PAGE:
So when we get to the part of the liturgy that says “forgive us our trespasses as we forgive those who trespass against us,” I scrape the insides of my heart and once again chose the grace-in-process that I guess all people choose in the middle of conflict. If I saw their faces right now in the room with me, I would flinch. But they are not here, and I do the best I can.

I pray God’s mercy for them, imagine the best of them, visualize us together one day in glory, and pry my fingers off old claims. “Take it, God,” I say. And I’ll ask him to do that for the rest of my life, I suppose.

Before me are rows and rows of older people... a sea of white puffs of hair and bald heads. I attend this service for that very reason, to watch their beautiful hands on the hymnals, to hear their shaking voices sing and pray beside me, to feel the softness of their palms on mine as they say, "Peace of Christ to you." As far as I can help it, I plan to never worship again in a church that isn’t full of the merry faces of the elderly.

Before service the narthex is a flutter of suits and synthetic dresses. Hearing aids. Faded costume jewelry. Glasses chains. Walking sticks. The smell of roses and powder from a powder box. White foundation smeared over with blush that is too bright. Tidy polished shoes. Ages spots. Lipstick seeping into wrinkles.

Little old men wobble to the parking lots so they can wheel Cadillacs to the back walk and pick up their wives. There are the wealthy ones, too -- the carriage of wealth isn’t moved by time.

Friends in their seventies and eighties exchange the sort of laughter people my age can’t produce. These folks  learned to laugh before the world got cynical, and they have kept their musicality. I love them for being bright and jolly, though it’s a mystery to me how this sort of spirit works. They are aliens. They are Native Americans who gather around strange fires to play Rook and smoke peace pipes. My people have taken over their land.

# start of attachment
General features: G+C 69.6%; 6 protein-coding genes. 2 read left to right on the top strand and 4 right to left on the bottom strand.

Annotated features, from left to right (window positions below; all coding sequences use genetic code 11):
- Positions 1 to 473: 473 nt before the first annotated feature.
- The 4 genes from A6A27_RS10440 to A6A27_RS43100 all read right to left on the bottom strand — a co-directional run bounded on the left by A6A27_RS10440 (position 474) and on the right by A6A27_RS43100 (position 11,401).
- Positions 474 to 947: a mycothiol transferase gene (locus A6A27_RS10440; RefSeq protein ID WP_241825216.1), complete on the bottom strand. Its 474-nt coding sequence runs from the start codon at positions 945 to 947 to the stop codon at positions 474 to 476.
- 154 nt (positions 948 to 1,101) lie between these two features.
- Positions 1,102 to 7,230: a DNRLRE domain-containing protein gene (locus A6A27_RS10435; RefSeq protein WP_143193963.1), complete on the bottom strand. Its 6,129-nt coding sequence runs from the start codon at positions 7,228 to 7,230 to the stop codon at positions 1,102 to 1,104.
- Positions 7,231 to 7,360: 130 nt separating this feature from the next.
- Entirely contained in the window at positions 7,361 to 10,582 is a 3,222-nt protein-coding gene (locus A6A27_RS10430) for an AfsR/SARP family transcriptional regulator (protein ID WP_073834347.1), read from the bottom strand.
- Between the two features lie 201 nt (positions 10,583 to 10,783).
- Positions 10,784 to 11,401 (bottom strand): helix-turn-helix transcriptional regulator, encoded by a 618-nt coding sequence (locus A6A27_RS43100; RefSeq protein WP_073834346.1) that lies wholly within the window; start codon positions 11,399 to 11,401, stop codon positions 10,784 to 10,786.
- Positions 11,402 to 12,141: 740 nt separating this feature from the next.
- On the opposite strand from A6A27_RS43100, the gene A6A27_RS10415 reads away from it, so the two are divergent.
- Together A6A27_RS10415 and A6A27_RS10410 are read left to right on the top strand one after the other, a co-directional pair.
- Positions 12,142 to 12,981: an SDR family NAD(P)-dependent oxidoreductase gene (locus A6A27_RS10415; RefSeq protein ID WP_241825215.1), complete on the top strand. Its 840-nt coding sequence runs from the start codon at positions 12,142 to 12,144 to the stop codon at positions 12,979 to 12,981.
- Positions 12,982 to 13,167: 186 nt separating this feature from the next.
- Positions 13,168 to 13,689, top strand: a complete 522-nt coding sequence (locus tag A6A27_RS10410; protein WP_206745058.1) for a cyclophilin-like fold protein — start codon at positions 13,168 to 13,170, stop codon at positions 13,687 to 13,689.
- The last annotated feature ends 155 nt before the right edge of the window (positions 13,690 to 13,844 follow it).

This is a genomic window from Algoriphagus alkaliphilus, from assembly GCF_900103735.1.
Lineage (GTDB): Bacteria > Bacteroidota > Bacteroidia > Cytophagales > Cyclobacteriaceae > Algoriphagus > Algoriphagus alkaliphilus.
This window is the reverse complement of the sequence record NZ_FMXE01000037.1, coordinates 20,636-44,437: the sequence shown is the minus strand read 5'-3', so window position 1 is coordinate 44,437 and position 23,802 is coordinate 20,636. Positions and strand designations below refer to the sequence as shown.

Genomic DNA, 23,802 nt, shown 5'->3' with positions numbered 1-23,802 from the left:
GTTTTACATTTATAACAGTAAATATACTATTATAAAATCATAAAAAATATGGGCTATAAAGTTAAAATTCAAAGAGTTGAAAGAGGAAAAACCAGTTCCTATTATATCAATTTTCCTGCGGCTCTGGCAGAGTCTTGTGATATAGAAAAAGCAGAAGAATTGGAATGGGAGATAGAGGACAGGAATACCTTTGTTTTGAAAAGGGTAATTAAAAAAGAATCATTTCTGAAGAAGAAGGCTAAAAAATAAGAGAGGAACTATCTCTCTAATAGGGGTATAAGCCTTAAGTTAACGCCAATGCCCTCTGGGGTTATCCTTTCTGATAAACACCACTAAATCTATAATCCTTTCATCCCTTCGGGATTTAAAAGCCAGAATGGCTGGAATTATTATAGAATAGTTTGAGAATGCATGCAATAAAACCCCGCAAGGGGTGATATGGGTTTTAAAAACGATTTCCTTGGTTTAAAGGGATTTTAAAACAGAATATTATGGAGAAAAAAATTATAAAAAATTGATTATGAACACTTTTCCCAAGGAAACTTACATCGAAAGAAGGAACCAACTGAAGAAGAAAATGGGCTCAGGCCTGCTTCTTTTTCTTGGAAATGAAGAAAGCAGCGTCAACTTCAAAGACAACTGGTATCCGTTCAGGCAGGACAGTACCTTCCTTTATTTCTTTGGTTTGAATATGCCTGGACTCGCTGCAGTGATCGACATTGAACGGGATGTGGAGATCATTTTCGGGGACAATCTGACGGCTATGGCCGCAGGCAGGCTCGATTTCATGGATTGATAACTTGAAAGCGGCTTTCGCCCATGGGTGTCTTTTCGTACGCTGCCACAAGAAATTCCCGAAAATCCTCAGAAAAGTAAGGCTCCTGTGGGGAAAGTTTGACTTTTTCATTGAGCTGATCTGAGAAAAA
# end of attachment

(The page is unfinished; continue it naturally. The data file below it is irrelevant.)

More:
I watch them twenty feet away and think surely it must hurt somehow to have lived that long. Children and friends betray. There are losses and wrongs done. But their souls float, though they are bent over in their spines, and I know they must have released life's poisons instead of holding them inside their mouths.

When we walk up to the front to kneel, my son holds out his little fat hands for the communion.  “The body of Christ, given for you,” a woman says. She says it intentionally, meaning every word, and I get choked up watching that soft white bread fall on his palms.

He is forgiven, and he will forgive. He is running over with laughter and courage, the same sort of levity as that of the old people who look at him so fondly as he bounces about. They are cut from the same cloth.

Then she puts the bread in my hands. “The body of Christ, given for you.”

“Thank you,” I say, while the faces of those I am forgiving flash through my mind, and while the faces of those I have offended come too. But I can only reflect for a second, because my son shoots up from the kneeling bench giddy. He has done it! He has done it!

2+2=4. 2-2=0. He knows the math of this better than I do. Simple. Free. Moving on to the next good laugh that comes to the light of heart.